In a landmark ruling, a judge has ruled that a Christian run bakery in County Antrim discriminated against a gay couple when they refused to bake a cake with a pro-gay marriage message.
Gareth Lee had asked for the cake to feature Sesame Street characters Bert and Ernie, as well as a message supporting the campaign for gay marriage.
Ashers Bakers always denied knowing that Mr Lee was gay, and that it was the political message that was refused.
However, it was decided that, as a business, Ashers Bakery was not exempt from discrimination law.
The firm’s general manager said he was “extremely disappointed” by the ruling, and stated they are considering an appeal.
The gay couple will now receive £500 compensation, all of which is going to be donated to charity.
The firm was found to have discriminated against Mr Lee on the grounds of sexual orientation, as well as his political beliefs.
The judge conceded that Ashers has “genuine and deeply held” religious views, but that their business wasn’t against the law.
Mr Lee was assisted in taking legal action by the Equality Commission.
Speaking outside Belfast County Court after the ruling, Ashers general manager Daniel McArthur said his company was “extremely disappointed with the judgment”.
“We’ve said from the start that our issue was with the message on the cake, not with the customer and that we didn’t know what the sexual orientation of Mr Lee was, and it wasn’t relevant either. We’ve always been happy to serve any customers who come into our shops.
“The ruling suggests that all business owners will have to be willing to promote any cause or campaign, no matter how much they disagree with it.”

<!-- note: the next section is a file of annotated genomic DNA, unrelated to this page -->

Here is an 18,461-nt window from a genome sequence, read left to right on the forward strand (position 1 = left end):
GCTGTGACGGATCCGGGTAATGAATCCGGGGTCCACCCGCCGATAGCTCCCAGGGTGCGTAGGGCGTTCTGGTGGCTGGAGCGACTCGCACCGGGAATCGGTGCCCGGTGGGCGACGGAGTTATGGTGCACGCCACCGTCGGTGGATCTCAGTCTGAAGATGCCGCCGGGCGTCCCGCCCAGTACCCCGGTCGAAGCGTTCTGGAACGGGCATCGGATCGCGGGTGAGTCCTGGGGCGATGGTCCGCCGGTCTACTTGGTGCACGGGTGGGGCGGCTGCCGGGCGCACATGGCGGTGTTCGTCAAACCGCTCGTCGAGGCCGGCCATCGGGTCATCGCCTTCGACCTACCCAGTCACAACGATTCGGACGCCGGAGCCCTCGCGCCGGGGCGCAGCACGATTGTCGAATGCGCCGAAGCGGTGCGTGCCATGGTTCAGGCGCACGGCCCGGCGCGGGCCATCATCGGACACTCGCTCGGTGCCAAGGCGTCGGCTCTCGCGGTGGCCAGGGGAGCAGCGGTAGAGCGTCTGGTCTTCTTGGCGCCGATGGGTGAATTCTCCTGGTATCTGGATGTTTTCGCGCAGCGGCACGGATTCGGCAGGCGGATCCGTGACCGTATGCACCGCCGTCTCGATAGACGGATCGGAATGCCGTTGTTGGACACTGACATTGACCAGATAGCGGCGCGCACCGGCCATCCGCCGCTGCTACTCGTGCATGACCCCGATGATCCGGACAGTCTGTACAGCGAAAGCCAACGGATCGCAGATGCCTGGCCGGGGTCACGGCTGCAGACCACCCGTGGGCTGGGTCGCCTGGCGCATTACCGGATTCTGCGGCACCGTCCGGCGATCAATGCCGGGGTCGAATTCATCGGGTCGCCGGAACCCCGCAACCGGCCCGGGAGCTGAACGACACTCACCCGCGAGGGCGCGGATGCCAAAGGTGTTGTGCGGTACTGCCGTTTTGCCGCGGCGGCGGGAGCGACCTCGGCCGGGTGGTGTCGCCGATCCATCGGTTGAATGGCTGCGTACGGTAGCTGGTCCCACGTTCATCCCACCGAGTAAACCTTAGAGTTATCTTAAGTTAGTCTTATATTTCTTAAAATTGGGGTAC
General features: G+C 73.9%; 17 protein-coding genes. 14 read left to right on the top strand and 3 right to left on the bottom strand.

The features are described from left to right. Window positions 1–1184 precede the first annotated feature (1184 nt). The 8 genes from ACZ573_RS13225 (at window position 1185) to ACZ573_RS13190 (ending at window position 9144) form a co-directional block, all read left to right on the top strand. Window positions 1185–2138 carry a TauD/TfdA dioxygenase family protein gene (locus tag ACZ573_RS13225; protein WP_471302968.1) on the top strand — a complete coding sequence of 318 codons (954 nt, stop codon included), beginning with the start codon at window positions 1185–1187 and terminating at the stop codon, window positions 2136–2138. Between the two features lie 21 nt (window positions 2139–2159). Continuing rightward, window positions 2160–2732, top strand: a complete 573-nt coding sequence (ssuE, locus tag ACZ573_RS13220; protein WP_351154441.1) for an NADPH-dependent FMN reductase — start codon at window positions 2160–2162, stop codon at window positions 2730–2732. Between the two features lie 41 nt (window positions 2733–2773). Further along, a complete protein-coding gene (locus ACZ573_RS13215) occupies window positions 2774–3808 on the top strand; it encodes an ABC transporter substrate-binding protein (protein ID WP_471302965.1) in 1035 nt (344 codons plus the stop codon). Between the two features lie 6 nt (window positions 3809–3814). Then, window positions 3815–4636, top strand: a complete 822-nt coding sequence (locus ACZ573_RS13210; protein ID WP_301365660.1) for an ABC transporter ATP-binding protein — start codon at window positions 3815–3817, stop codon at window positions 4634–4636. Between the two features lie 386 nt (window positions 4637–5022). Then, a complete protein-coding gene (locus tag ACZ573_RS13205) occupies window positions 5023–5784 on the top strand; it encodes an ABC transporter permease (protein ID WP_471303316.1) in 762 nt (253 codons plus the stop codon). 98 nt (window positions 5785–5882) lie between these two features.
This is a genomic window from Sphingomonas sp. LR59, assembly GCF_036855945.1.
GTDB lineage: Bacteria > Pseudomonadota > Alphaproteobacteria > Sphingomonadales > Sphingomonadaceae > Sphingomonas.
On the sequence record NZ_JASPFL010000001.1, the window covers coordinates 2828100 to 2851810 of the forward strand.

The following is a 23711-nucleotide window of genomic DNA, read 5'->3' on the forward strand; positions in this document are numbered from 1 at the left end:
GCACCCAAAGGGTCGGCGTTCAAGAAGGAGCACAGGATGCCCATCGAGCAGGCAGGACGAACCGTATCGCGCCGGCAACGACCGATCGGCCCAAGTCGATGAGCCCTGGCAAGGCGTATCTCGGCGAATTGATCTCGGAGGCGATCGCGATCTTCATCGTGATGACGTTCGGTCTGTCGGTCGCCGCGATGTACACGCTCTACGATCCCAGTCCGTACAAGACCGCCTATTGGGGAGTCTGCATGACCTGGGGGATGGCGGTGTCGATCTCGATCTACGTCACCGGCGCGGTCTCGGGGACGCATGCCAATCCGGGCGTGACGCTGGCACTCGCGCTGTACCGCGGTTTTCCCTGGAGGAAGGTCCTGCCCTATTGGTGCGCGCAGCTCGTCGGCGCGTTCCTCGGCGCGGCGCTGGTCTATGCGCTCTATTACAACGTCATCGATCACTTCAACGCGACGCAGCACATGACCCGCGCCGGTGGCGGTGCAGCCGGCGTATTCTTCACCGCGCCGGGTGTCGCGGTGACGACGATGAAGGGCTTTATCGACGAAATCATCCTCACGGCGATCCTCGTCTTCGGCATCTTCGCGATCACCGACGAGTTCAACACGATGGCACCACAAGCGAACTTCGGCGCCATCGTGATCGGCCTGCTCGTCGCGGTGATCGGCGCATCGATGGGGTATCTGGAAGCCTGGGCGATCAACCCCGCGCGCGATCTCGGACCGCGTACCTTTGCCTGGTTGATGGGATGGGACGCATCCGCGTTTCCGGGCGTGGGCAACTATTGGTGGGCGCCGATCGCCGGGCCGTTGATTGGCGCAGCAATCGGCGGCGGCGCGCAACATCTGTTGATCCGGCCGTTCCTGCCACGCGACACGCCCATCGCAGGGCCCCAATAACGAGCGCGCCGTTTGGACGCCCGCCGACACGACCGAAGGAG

However, boss of the Equalities Commission Michael Wardlow says the decision had “vindicated” their decision to support the case.
“We started off by saying that we believed that there had been a discriminatory act. The judge has upheld it – that both under sexual orientation regulations, political and religious opinion, that there were discriminatory acts.”
Mr Wardlow added: “We’re here to help people who otherwise couldn’t help themselves and in this particular case it’s clear that Gareth was discriminated against, the judge has made that clear.”
Opinion, unsurprisingly has been mixed across the political spectrum in relation to the verdict. Northern Ireland Deputy First Minister Martin McGuinness tweeted: “Ashers bakery judgement a good result for equality, gay people have for far too long been discriminated against. We and the law on their side.”
However, DUP MLA Paul Givan, who has proposed that lawmakers in the Northern Ireland Assembly introduce a “conscience clause” as a result of the Ashers case, said many Christians would view the ruling as “an attack” on their religious convictions.
“What we cannot have is a hierarchy of rights, and today there’s a clear hierarchy being established that gay rights are more important than the rights of people to hold religious beliefs,” Mr Givan added.
No, anyone who knows me knows there isn’t a homophobic bone in my body, but I am concerned about the precedent this sets. Will every company have to provide a product for the public, no matter how offensive it is to them? If I go to a Muslim bakers and ask them to do a picture of Mohammad eating a bacon sandwich, can I get compensated when they refuse? Seriously, why would they be allowed to refuse as it offends their beliefs? It may not be the result that is the issue (I back gay marriage 100%), but the precedent that it sets.
I suspect we may not have heard the last of this case, as it has certainly led to people having contrasting opinions.
So what do you think? Let us know in the comments section below.
Since then, he has specialised in articles on the battle for equal rights for sex workers, sexual health, as well as bringing the readers fun news from around the world. He also has a major interest in LGBT rights, and is an active campaigner in this field.
When he isn't fighting the good fight, he enjoys spending time with his girlfriend, and young daughter. He also enjoys reading and taking long walks.